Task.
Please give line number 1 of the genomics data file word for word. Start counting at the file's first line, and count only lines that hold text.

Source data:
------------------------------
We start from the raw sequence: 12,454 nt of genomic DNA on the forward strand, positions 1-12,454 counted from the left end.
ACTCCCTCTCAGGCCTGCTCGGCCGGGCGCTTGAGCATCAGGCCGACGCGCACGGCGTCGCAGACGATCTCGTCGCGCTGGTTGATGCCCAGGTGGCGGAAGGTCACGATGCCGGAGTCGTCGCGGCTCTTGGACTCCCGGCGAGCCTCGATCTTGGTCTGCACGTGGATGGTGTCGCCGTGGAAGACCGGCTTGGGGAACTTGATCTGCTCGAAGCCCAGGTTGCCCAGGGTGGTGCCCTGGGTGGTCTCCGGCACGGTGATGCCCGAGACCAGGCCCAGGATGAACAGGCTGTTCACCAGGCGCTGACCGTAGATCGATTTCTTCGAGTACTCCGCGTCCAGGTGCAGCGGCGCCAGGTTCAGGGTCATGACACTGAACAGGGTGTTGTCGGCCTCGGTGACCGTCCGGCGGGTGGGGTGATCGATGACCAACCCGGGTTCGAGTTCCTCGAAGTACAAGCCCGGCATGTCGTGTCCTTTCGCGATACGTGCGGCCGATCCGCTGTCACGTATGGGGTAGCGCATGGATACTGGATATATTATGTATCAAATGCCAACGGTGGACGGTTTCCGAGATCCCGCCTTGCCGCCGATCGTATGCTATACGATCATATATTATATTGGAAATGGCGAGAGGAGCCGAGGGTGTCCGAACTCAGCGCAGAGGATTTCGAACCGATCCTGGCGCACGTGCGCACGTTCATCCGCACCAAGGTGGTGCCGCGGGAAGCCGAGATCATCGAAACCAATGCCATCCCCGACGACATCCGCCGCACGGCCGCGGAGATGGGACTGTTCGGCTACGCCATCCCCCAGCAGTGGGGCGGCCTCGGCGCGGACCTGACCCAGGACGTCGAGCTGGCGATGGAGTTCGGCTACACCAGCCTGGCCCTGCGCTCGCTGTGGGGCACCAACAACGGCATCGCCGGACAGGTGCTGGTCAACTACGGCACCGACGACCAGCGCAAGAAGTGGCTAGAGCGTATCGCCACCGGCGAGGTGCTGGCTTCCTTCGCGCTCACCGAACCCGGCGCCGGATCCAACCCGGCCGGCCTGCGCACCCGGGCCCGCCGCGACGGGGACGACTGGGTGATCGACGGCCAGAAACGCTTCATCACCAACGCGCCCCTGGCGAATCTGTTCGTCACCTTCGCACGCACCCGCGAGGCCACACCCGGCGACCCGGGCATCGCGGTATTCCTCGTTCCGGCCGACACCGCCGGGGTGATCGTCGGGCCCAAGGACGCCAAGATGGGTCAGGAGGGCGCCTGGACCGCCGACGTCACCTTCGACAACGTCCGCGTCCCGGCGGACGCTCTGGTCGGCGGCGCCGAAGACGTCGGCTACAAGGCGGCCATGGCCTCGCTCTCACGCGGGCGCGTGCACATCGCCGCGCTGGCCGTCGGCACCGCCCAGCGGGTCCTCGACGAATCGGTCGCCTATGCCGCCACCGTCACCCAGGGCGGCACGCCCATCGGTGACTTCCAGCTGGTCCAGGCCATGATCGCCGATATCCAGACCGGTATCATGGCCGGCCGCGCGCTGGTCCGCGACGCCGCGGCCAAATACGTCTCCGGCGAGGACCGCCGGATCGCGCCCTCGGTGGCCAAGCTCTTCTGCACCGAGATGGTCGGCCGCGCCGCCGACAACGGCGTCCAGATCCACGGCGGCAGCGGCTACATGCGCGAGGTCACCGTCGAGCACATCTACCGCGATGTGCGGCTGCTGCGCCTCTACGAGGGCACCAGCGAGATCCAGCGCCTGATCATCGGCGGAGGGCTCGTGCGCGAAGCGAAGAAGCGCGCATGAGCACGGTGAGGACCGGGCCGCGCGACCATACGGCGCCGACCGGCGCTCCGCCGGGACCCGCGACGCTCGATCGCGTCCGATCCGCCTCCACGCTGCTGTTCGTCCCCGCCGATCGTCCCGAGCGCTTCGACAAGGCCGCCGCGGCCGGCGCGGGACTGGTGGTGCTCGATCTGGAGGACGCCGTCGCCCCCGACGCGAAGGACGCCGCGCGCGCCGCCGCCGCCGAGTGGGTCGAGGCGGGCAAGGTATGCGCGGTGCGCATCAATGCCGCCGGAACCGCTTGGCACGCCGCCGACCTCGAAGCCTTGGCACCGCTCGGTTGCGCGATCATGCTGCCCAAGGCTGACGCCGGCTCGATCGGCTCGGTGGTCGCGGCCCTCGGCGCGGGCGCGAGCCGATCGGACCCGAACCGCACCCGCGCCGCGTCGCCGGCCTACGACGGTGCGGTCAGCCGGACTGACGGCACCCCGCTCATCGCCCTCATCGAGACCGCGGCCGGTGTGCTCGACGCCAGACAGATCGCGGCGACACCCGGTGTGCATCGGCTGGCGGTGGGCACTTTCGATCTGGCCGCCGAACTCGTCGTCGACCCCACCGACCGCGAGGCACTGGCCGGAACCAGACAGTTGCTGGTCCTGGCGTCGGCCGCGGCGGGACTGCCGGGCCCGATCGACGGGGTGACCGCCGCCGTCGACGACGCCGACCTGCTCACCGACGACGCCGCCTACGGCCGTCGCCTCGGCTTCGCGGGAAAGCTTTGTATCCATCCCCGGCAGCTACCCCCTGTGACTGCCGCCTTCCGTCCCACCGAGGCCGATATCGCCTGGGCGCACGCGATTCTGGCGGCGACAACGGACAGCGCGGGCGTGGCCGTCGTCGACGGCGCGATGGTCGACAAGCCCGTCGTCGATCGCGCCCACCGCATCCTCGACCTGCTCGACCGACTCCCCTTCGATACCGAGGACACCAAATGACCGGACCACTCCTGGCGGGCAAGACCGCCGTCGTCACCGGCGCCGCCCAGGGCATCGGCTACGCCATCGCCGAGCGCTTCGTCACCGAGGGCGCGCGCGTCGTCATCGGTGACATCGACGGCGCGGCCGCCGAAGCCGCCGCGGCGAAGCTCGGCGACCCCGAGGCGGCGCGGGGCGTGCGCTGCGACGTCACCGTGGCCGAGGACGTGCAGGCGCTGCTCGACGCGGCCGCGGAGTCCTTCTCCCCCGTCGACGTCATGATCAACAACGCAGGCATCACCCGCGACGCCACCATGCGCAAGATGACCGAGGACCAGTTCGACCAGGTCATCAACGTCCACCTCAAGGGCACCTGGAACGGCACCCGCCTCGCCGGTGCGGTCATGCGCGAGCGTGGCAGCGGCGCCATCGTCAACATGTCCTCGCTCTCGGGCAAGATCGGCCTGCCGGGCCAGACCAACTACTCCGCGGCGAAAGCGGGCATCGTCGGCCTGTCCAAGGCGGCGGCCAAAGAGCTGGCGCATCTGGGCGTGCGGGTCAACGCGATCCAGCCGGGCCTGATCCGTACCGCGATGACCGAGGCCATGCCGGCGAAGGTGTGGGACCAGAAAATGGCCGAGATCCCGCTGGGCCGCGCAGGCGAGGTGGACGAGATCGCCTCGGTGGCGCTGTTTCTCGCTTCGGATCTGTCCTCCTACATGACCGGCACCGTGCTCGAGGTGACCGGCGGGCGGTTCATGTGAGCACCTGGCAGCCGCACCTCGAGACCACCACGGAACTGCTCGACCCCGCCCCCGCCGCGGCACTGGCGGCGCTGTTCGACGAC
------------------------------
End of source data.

We start from the raw sequence: 12,454 nt of genomic DNA on the forward strand, positions 1-12,454 counted from the left end.